98 :     permissions, copies recursively, and does not follow symbolic links.
99 :     <br>
100 : gdpusch 1.8 <h2 id="copying">Copying a Version of the SEED</h2>
101 : olson 1.1
102 :     To make a second copy of the SEED (either for a friend or for yourself), you should use tar
103 :     to preserve a few symbolic links (which are relative, not absolute; this means that they can
104 :     be copied while still preserving the integrity of the whole system).
105 :     So, suppose that you have a FIGdisk in /Volumes/From/FIGdisk.Jan8 and you wish to copy it
106 :     to /Volumes/To. Use
107 :     <pre>
108 :     cd /Volumes/From
109 :     tar cf - FIGdisk.Jan8 | (cd /Volumes/To; tar xf -)
110 :     </pre>
111 :     <p>This should produce the desired copy. In this case, suppose that we are in a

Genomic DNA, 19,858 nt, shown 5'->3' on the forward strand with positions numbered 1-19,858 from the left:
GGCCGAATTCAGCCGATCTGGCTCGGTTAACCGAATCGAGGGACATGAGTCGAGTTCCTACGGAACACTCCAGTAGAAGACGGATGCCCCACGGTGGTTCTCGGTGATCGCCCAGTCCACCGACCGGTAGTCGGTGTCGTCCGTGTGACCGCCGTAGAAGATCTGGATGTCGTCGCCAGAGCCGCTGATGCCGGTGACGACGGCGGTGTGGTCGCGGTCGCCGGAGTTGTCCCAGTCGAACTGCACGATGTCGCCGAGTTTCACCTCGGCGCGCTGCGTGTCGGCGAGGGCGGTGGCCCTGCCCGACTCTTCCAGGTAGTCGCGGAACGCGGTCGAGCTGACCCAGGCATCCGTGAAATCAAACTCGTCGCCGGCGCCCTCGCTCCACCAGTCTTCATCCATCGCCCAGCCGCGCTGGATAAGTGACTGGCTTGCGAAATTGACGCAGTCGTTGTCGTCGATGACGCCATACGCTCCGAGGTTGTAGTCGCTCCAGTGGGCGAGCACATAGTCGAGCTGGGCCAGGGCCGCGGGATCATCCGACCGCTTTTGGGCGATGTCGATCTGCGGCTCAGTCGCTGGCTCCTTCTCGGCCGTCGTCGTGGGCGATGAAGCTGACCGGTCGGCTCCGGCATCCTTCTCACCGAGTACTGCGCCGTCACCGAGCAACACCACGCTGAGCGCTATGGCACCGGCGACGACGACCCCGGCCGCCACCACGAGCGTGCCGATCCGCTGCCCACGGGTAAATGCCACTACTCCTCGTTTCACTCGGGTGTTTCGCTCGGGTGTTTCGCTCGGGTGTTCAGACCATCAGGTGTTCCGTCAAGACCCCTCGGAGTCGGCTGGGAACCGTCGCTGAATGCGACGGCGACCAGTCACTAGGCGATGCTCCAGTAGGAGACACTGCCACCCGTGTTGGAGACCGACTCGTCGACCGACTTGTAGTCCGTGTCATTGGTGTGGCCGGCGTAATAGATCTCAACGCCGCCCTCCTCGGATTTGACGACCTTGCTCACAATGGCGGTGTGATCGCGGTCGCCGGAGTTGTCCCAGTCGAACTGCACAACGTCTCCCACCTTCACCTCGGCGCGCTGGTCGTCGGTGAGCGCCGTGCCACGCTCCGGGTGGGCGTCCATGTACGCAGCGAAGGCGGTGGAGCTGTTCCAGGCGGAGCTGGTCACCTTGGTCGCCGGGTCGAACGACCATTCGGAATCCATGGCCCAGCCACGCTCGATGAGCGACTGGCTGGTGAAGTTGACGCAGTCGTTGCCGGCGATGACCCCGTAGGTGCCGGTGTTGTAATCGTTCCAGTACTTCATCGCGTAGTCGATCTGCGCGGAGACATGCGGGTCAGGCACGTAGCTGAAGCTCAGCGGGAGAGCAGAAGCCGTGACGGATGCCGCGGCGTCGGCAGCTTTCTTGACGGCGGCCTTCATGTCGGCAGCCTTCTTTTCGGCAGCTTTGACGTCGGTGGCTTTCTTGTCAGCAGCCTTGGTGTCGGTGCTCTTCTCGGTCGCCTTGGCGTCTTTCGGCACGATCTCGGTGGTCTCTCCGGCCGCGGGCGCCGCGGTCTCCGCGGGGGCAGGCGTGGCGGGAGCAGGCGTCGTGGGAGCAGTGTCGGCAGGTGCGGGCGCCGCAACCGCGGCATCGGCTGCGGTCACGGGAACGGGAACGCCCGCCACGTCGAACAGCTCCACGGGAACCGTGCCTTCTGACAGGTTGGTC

112 :     Mac OS X
113 :     environment, and <b>From</b> and <b>To</b> are firewire disks. To install the system on a friends
114 :     Mac, you would unmount <b>To</b>, plug it into the new machine, and then set the symbolic link to the active
115 :     FIGdisk using
116 :     <br>
117 :     </p>
118 :     <table border="1" bgcolor="#CCCCCC">
119 :     <tr>
120 :     <td width="403"><font face="Courier New, Courier, mono">cd ~fig</font></td>
121 :     <td width="285">&nbsp;</td>
122 :     </tr>
123 :     <tr>
124 :     <td><font face="Courier New, Courier, mono">rm FIGdisk</font></td>
125 :     <td># fails if there is no existing FIGdisk on the machine</td>
126 :     </tr>
127 :     <tr>